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Tanis Rideout and the Lure of Mount Everest

Presenting episode 10 of Quillcast
Tanis RideoutTanis Rideout

In this episode, Quill & Quire web editor Sue Carter Flinn discusses the lure of Mount Everest with Toronto author and poet Tanis Rideout, whose debut novel Above All Things recounts the ill-fated final expedition of adventurer George Mallory, intertwined with a day in the life of Mallory’s wife, Ruth.


“A love story, a tale of adventure, and a study in obsession all at once, Above All Things is simply breathtaking. With Tanis Rideout’s debut, a major new voice in Canadian fiction arrives.” — Joseph Boyden, Scotiabank Giller Prize–winning author of Through Black Spruce

Above All Things has it all: adventure, tragedy, mystery, and a deeply moving love story. It’s gorgeously written and beautifully paced. I could not put it down. Prepare to be dazzled.” — Alison Pick, author of the Man Booker Prize–nominated Far To Go

(more…)

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The Trillium 25 Interview: Nick Thran

A Q&A with the author of Earworm
Nick Thran
Earwormnightwood Editions

The Walrus Foundation joins the Ontario Media Development Corporation in celebrating the twenty-fifth anniversary of the Trillium Book Award, Ontario’s leading literary prize. At walrusmagazine.com/trillium, we’ve grouped the finalists for the 2012 Trillium Book Award and the Trillium Book Award for Poetry alongside a select collection of past winners and Walrus contributors, including Margaret Atwood, Austin Clarke, Thomas King, and Karen Solie.

Here on The Walrus Blog, we are publishing a series of written interviews with this year’s English-language contenders. Yesterday, we completed our conversations with finalists for the Trillium Book Award; today, we are hustling through finalists for the Trillium Book Award for Poetry, which is given to “emerging” poets who have published a maximum of three books. Both awards, along with their French-language equivalents, will be announced this evening in Toronto.

Last in our group of three: Nick Thran, who is nominated for his collection Earworm.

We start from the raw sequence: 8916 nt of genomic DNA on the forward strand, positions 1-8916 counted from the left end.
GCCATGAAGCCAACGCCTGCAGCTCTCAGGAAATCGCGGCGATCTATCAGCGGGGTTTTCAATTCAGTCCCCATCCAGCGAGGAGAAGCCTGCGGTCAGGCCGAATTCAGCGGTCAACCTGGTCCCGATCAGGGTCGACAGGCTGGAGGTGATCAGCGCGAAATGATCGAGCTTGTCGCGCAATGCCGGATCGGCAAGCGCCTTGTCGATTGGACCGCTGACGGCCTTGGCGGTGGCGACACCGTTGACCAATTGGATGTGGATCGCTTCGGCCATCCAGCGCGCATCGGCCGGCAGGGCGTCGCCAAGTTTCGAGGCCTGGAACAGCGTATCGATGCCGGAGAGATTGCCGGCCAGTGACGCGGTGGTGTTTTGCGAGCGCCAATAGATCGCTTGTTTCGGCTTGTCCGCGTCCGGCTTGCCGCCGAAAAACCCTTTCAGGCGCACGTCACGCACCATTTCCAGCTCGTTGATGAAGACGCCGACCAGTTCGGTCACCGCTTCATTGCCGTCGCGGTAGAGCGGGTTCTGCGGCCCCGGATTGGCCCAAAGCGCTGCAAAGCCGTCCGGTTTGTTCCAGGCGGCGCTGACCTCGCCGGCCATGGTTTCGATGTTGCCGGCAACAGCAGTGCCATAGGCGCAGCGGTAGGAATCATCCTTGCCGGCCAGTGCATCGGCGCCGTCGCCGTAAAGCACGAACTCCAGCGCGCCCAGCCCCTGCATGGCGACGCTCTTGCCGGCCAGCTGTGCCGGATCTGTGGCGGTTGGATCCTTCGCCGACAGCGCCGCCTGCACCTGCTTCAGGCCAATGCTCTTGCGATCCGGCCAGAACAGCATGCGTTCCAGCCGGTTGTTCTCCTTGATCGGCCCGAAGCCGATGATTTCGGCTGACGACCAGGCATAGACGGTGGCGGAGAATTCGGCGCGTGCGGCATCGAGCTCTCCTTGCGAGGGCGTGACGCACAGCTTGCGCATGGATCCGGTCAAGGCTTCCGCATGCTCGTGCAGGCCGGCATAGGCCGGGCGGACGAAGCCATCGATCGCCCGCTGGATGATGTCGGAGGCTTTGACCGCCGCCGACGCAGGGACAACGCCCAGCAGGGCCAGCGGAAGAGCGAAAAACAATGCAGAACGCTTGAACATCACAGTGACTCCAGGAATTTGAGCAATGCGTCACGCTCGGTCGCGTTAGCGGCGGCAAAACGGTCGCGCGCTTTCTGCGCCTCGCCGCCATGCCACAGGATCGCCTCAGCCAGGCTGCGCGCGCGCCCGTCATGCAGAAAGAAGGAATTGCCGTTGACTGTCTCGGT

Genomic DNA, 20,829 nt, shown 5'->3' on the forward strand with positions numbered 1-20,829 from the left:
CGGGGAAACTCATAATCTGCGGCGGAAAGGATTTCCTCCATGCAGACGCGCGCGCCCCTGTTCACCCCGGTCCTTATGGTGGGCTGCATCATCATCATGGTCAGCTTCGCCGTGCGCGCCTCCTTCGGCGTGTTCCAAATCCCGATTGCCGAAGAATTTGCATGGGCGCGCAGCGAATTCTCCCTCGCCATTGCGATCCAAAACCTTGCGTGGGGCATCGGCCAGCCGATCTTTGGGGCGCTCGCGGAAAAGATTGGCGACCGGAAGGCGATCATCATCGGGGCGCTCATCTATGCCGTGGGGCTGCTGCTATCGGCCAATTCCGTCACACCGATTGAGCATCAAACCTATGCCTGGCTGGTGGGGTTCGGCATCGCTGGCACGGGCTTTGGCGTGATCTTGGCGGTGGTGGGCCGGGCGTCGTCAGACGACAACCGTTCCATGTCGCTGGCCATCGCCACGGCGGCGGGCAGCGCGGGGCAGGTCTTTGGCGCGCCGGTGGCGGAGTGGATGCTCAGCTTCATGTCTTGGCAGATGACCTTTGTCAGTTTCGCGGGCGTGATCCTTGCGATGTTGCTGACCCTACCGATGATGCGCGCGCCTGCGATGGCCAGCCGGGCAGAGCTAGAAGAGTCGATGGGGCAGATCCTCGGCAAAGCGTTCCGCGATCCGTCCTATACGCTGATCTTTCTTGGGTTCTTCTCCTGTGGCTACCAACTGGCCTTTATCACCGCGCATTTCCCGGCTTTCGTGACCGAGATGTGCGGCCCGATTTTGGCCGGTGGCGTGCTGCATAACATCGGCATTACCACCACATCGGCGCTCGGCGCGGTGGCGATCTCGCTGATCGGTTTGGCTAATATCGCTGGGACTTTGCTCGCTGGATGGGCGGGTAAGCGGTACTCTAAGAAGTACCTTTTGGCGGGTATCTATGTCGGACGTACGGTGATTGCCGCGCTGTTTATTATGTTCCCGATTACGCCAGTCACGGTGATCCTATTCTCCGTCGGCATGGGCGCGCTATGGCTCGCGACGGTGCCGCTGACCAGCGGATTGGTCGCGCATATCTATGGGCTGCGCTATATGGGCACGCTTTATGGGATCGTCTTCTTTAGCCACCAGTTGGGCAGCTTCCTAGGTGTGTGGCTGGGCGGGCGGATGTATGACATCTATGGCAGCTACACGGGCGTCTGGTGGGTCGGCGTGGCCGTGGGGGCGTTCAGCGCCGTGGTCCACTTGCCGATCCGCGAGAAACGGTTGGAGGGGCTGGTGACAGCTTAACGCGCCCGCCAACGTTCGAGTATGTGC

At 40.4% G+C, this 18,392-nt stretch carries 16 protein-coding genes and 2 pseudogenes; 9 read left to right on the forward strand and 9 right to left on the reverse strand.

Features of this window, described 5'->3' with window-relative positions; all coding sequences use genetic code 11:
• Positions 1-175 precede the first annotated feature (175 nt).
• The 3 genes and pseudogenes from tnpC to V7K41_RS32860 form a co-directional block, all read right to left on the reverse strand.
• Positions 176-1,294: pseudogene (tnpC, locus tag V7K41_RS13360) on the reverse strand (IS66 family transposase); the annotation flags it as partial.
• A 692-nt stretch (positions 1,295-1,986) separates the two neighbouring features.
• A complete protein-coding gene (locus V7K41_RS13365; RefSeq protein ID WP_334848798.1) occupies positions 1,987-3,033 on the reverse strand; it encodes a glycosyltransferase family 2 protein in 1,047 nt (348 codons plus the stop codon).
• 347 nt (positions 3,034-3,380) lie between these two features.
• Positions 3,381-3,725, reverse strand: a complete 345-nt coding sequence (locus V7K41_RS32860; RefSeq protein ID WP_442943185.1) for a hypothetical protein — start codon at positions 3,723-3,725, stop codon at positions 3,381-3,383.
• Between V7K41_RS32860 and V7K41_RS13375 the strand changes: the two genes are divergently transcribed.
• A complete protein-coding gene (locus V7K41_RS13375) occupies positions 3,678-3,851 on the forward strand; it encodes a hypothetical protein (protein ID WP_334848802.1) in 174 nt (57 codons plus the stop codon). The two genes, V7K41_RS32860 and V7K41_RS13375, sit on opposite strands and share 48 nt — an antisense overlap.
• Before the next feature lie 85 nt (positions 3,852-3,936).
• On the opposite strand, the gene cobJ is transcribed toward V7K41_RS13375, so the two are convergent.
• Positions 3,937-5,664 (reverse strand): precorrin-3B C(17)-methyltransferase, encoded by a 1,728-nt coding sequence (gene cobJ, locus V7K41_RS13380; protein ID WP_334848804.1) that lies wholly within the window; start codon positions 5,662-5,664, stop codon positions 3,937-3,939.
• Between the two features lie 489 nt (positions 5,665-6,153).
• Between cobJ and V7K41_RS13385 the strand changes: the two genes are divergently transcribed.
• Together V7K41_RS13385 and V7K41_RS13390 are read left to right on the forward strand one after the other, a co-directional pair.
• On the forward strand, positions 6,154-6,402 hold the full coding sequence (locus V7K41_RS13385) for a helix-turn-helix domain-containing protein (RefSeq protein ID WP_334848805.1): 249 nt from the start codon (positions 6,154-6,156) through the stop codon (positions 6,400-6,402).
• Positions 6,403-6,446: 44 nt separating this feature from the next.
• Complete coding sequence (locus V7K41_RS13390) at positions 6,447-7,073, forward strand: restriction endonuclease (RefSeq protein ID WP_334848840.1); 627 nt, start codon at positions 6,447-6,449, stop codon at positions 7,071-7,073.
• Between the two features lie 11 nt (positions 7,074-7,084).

Joseph MacKinnon: How did you react to this Trillium nomination for Earworm?

Nick Thran: I reacted with a mix of elation and temperance. With a celebratory spirit, then a long hard look in the convex mirror.

Joseph MacKinnon: The poetry award is designated for new and emerging artists, though it is evident from this and previous work that you’ve clearly set out a distinct style and voice, which I imagine took some time. That being said, do you feel as though you’re still a new and emerging writer?

Nick Thran: I am always new to the task of the poem at hand. I am also emerging into the concept that one may spend their whole life writing in a state of perpetual but rigorously inquisitive uncertainty — both about the kinds of work one wants to write and the tools one chooses or ends up with in order to bring the final product (ink) into existence.  (more…)

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The Trillium 25 Interview: Jacob McArthur Mooney

A Q&A with the author of Folk
Jacob McArthur MooneyMike McPhaden
FolkMcClelland & Stewart

The Walrus Foundation joins the Ontario Media Development Corporation in celebrating the twenty-fifth anniversary of the Trillium Book Award, Ontario’s leading literary prize. At walrusmagazine.com/trillium, we’ve grouped the finalists for the 2012 Trillium Book Award and the Trillium Book Award for Poetry alongside a select collection of past winners and Walrus contributors, including Margaret Atwood, Austin Clarke, Thomas King, and Karen Solie.

Here on The Walrus Blog, we are publishing a series of written interviews with this year’s English-language contenders. Yesterday, we completed our conversations with finalists for the Trillium Book Award; today, we are hustling through finalists for the Trillium Book Award for Poetry, which is given to “emerging” poets who have published a maximum of three books. Both awards, along with their French-language equivalents, will be announced this evening in Toronto.

Second in our group of three: Nova Scotia–born poet Jacob McArthur Mooney, who has lived in the Greater Toronto Area since 2006. He is nominated for his collection Folk.


Joseph MacKinnon: How did you react to this Trillium nomination for Folk?

Jacob McArthur Mooney: I was excited to be on a really good, really interesting list. Nick [Thran] and Helen [Guri] are wonderful, exciting, public poets. Prizes are great and all, but it’s really about who else is in the group with you, the shelf your book is placed on. And this is a really good shelf. It’s rewarding for Folk to be shelved alongside [Helen’s] Match and [Nick’s] Earworm. And there were so many other great eligible books this year, too. Aisha John’s The Shining Material and Robin Richardson’s Grunt of the Minotaur and others. Luck of the draw, sometimes.

Joseph MacKinnon: Do you feel as though you’re still a new and emerging writer?